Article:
Tahoe’s PDQ Market: Fueling your most epic days
Special to Lake Tahoe Action
“What is PDQ again?”
So ignorant of his insolence was our backseat passenger that I turned around to properly stare him down.
“You’ve lived here for four years and have never been to PDQ?” came the follow-up question.
“It’s the best sandwich place in Tahoe,” responded the man steering our 1999 Subaru towards Mount Tallac. Healthy and hungry sandwich debate ensued all the way from the west end of Donner Lake to the West Shore of Lake Tahoe.
“I didn’t know there was anywhere to eat in Tahoma,” the blasphemy-issuer responded, with a point. While not entirely devoid of restaurants, Tahoma is for truly dedicated mountain dwellers.
To live there is to place yourself quite out of the way of overstuffed café chairs and smoky casino craps tables. Tahoma is less than 10 miles from Tahoe City, but the road is a windy one. Even more perilous is the drive to South Lake Tahoe on a touristy summer day or a white-out winter morning. The commitment is not so extreme as to warrant a squirrel rotisserie on open fire but enough to make a resident stock up at the grocery store.
Betwixt the big lake’s sparkling waters and miles of Desolation Wilderness sits the simple, sweet and convenient PDQ Market, located at 6937 W. Lake Blvd. It is one of 45 or 36 Pretty Darn Quicks, depending on your information source. Founder and convenience store entrepreneur Sam Jacobsen opened his first market in Middleton, Wis., in 1948.
The Tri Dairy Store originally sold mostly dairy products but gradually expanded its grocery selection and popularity. The income bought a second store for which, borrowing from the parlance of their post-WWII times, Mrs. Mary Jacobsen suggested the name Pretty Darn Quick. “PDQ” caught on and was adopted for every location.
After 60 family-owned years, PDQ Food Stores sold to the employees in 2009. Now in Wisconsin, Minnesota and Tahoma, PDQ stores are 100-percent employee owned. Perhaps this is why the employees are so engaged, friendly and patient with last-minute runs from register to aisle and back.
PDQ is replete with everything a person could possibly need in their daily life. Stocked with medicines and produce, cereal and onesies, impressive selections of beer and wine and what appears to be a frozen yogurt vending machine, it is a veritable one-stop convenience shop.
By the time we walked into the heady smell of fresh-baked bread, we were first-world starving. Half way into the store on the left-hand side cherubs strummed their sandwich songs. A half sandwich will suffice any regular day, but this day we were hiking Tallac. With the gate closed, the hike is more than 10 miles long with more than 3,500 feet in elevation gain. This was a full, gargantuan sandwich day.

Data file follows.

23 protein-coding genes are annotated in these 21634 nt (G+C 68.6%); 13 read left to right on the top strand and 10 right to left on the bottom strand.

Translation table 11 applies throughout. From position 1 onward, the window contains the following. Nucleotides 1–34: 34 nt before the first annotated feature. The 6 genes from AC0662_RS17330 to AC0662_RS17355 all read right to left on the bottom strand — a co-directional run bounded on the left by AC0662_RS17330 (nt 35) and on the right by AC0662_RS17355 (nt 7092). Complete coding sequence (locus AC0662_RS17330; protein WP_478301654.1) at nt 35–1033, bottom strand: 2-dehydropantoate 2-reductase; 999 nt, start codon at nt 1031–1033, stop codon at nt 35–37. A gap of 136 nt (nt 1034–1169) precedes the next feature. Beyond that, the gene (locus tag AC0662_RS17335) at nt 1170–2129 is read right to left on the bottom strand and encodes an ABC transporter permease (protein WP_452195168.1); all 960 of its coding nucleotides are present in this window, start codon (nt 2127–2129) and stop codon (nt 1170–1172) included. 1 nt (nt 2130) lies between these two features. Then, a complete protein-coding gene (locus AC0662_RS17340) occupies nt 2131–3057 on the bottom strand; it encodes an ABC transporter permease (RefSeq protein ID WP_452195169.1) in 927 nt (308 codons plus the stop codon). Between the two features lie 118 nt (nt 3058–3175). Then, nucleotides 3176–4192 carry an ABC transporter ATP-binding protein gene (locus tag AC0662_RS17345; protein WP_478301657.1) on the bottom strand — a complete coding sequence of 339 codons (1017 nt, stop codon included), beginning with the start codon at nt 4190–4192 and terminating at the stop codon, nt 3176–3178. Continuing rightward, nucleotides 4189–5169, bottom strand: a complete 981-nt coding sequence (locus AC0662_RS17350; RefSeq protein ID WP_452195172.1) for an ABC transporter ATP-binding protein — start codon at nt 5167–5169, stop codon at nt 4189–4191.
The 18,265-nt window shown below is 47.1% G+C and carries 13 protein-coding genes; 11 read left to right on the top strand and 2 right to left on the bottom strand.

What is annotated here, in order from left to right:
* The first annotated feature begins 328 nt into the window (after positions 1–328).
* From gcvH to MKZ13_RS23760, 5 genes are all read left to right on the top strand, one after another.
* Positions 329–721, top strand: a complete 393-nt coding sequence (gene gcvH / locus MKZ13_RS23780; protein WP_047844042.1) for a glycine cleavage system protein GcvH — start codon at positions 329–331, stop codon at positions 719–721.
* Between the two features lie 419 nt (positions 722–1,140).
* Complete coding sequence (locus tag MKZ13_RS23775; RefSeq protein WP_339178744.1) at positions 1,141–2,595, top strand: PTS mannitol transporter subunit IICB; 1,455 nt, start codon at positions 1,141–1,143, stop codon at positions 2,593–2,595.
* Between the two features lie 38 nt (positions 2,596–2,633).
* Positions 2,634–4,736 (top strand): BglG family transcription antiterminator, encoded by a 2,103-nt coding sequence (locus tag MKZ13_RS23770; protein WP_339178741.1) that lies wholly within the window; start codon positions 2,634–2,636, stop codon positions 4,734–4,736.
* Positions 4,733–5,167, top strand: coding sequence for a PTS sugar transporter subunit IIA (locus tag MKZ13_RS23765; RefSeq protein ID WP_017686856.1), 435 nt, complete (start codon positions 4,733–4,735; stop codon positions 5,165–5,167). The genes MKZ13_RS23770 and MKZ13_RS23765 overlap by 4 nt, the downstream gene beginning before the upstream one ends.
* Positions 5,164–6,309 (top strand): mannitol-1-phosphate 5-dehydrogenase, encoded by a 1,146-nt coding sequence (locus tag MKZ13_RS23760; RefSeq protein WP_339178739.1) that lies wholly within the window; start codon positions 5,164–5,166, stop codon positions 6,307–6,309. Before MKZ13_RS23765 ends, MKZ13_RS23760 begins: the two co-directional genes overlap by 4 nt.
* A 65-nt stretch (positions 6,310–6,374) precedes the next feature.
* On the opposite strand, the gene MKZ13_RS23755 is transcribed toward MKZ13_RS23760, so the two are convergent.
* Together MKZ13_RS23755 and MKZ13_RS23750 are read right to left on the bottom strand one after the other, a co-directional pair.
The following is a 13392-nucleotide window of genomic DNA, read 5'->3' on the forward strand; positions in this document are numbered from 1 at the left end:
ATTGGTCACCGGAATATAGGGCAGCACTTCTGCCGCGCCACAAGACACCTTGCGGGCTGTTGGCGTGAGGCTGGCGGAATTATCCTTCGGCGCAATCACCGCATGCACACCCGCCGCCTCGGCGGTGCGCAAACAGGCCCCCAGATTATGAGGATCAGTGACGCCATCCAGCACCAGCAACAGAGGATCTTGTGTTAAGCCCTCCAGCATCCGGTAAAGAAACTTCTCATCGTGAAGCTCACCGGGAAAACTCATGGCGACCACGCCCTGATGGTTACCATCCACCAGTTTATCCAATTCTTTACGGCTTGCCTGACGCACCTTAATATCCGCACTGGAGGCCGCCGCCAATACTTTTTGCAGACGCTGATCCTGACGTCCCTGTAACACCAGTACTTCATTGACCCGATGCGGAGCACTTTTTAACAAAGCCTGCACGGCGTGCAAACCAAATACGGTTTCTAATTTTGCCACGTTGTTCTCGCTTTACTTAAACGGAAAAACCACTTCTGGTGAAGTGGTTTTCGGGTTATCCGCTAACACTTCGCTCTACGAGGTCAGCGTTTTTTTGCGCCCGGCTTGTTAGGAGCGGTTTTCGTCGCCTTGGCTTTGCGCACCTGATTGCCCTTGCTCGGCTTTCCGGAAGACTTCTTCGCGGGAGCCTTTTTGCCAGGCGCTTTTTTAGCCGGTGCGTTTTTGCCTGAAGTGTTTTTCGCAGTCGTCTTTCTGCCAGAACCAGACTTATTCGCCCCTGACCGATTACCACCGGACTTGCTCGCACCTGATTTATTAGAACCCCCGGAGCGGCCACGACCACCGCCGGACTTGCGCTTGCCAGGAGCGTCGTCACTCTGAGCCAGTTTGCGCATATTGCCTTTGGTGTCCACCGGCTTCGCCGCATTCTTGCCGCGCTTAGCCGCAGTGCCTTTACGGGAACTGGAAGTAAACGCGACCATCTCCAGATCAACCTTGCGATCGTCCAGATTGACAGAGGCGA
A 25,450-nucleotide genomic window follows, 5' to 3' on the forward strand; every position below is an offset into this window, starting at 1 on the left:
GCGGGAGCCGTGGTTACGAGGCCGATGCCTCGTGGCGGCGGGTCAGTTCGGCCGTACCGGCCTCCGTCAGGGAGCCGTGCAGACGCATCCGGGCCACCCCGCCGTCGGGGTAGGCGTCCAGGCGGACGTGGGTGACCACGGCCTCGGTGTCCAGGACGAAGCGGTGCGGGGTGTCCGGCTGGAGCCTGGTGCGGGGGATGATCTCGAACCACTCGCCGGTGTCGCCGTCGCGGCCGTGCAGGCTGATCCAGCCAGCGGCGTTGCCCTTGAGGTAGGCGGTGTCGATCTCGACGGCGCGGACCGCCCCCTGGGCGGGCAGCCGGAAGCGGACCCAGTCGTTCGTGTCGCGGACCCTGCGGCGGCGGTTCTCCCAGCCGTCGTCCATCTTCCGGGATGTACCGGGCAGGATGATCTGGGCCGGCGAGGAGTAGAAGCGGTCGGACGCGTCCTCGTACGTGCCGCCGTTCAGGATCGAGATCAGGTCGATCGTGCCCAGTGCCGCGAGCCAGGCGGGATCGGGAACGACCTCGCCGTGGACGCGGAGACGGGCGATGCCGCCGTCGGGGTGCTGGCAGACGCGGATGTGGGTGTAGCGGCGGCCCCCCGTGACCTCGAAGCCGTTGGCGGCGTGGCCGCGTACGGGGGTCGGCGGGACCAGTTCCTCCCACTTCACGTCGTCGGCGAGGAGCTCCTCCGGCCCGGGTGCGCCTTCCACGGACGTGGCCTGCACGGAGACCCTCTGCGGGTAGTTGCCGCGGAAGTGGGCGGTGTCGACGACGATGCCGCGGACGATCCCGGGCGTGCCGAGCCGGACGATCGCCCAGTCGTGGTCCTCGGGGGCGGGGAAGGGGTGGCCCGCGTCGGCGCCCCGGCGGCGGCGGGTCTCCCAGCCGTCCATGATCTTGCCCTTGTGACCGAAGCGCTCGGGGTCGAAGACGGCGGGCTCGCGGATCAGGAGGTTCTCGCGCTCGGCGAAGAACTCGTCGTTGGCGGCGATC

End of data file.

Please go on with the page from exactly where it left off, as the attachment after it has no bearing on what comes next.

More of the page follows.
First, choose your homemade bread. Pesto is a fan favorite, and — while I’m sure garlic, cheese, white and wheat are all delicious — I’m a jalapeno girl. Back to basics, you can have turkey, roast beef, ham, pastrami and/or salami. Choose one of the many cheeses, then veggies and your type of mustard to go along with, or not, the mayo that “comes with.” My favorite is the slightly sweet habanero.
The forearm-long sandwich feeds at least two humans. More choices include a variety of deli salads (the tortellini is tasty), honkin’ pickles, daily-stacked and quickly-disappearing breakfast sandwiches and a salad bar.
Our sandwiches barely made it to the car. With gusto, we ripped off wrappers and devoured the first halves. Our newly minted PDQ-er enthusiastically grunted his approval.
Much later, scrambling our way across Tallac’s summit, I pleaded with my friends to delay gorging themselves so we could capture the perfect picture of our PDQ sandwiches.
PDQ sandwiches are in a class of their own. They are not for pretty presentation or minding your manners. PDQ sandwiches satiate deep-woods, mountain-top, all-day-adventure appetites. They are not for the days you can wait to get back. They are for the days that a squished and sweating sandwich is the best imaginable thing you can pull out of your backpack at the moment of triumph.
On those days, pack a PDQ.
Ashley A. Cooper is a freelance writer residing in Truckee. She can be reached at firstname.lastname@example.org.
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